By now, you've probably seen a lot of studies about coffee — so many that it can be hard to know what's true about the caffeinated beverage and your health. But a new study published in JAMA is certainly worth paying attention to, given its sheer sample size. Researchers pulled data on half a million people, and found that drinking basically any amount of coffee was linked to a longer lifespan.
According to the study, drinking a daily cup of coffee — be it regular or decaffeinated — may lower your risk of early death by 8 percent. Drinking six to seven cups a day may lower your risk by 16 percent. Even at eight cups or more, you may still lower your risk of early death by 14 percent.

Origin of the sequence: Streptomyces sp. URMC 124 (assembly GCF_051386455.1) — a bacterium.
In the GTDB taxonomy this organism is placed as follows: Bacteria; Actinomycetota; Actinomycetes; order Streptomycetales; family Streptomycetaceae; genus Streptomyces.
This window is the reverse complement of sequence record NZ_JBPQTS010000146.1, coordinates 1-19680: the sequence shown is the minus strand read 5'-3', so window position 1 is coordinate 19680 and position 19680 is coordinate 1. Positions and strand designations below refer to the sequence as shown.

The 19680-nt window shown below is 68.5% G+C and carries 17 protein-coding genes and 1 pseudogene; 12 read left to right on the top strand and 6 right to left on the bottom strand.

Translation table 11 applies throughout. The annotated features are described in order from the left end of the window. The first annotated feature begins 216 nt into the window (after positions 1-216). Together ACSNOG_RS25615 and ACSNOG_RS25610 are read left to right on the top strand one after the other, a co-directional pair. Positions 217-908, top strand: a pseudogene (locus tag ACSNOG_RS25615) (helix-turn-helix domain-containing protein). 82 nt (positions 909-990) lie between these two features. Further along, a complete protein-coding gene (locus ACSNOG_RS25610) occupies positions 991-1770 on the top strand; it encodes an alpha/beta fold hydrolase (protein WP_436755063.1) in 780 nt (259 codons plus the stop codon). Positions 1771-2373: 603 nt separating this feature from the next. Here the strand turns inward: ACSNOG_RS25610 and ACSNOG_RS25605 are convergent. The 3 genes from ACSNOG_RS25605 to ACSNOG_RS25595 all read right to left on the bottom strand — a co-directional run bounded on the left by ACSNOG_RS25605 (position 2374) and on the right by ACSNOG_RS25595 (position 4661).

"Our study provides further evidence that coffee drinking can be part of a healthy diet and offers reassurance to coffee drinkers," Dr. Erikka Loftfield, a research fellow at the National Cancer Institute and the study’s lead investigator, told Time.
As Time explained, the team of researchers analyzed data on roughly 500,000 people from the UK Biobank cohort. Participants answered questions about their coffee consumption, as well as their smoking and drinking habits and health history, beginning in 2006 and ending in 2016.
They concluded their findings provide "further reassurance that coffee drinking can be a part of a healthy diet" — but as always, more studies are still on the horizon.